According to a new study published in the journal Neurology, minor infections, such as colds and flu, may temporarily raise a child’s stroke risk.
The study consisted of 709 children under the age of 18 who took part in the Vascular Effects of Infection in Pediatric Stroke Study. Out of these participants, 355 children experienced arterial ischemic stroke (AIS) and 354 children were free of strokes.
After assessing infection exposure and vaccine history through medical charts and interviews with parents, researchers came to a few conclusions. The team discovered that 18% of children with AIS experienced an infection a week before their stroke, while three percent of the stroke-free children experienced an infection the week before parental interviews were conducted. Upper respiratory infections (i.e. colds and flus) were the most common infections.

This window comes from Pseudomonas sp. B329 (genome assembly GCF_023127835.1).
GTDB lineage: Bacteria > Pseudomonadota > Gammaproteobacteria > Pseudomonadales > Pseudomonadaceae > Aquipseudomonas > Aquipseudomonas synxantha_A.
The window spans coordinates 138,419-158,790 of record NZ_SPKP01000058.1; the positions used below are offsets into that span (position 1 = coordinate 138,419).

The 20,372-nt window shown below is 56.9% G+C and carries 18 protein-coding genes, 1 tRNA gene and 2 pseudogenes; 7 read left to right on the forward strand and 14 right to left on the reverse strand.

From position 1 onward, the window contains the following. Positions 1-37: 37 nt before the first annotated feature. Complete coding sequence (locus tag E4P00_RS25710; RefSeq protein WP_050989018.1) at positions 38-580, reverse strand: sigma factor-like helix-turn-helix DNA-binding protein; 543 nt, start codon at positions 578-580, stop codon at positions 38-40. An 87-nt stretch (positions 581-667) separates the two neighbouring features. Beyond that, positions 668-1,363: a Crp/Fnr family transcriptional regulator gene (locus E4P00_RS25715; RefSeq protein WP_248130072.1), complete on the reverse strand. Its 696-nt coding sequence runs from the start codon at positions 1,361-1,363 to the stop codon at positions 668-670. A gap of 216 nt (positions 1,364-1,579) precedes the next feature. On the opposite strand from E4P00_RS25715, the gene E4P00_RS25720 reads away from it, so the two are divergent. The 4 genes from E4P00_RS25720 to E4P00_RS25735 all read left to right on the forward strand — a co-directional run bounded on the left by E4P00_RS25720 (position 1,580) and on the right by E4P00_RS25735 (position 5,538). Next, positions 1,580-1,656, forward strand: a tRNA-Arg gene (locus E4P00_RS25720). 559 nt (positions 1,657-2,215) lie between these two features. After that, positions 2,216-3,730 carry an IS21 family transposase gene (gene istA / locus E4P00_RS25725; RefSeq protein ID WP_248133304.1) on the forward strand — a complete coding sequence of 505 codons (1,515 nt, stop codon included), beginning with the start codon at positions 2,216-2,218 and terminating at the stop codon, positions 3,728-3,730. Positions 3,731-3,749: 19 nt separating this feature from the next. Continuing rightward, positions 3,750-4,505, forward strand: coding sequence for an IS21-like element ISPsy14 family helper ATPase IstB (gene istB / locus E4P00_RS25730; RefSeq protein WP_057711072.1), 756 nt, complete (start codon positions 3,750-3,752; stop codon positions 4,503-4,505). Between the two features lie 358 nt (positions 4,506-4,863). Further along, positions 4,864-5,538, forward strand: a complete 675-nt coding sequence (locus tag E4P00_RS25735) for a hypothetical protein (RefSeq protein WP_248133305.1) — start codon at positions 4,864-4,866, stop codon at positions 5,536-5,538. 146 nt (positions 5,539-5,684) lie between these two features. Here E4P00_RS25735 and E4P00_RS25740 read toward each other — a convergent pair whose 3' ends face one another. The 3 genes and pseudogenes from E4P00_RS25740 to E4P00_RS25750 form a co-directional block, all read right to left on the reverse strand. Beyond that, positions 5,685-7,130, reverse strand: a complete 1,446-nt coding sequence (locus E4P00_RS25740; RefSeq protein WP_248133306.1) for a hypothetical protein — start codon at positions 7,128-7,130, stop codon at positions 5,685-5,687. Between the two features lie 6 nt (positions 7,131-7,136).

Children who experienced a stroke were six times more likely to have had an infection within the previous week, compared with children who didn’t have a stroke.
The stroke risk didn’t increase for children who contracted an infection one to six months previously. Researchers believe that minor infections will only increase the stroke risk in the short term.
Study author Dr. Heather J. Fullerton concludes, “If our results hold up in further studies, controlling infections like colds and flu through handwashing and vaccines may be a strategy for preventing stroke in children.”
Sources for Today’s Article:
Whiteman, H., “Colds, flu linked to increased stroke risk for children,” Medical News Today web site, October 1, 2015; http://www.medicalnewstoday.com/articles/300185.php.
Fullerton, H.J., et al., “Infection, vaccination, and childhood arterial ischemic stroke,” Neurology September 30, 2015, doi: 10.1212/WNL.0000000000002065.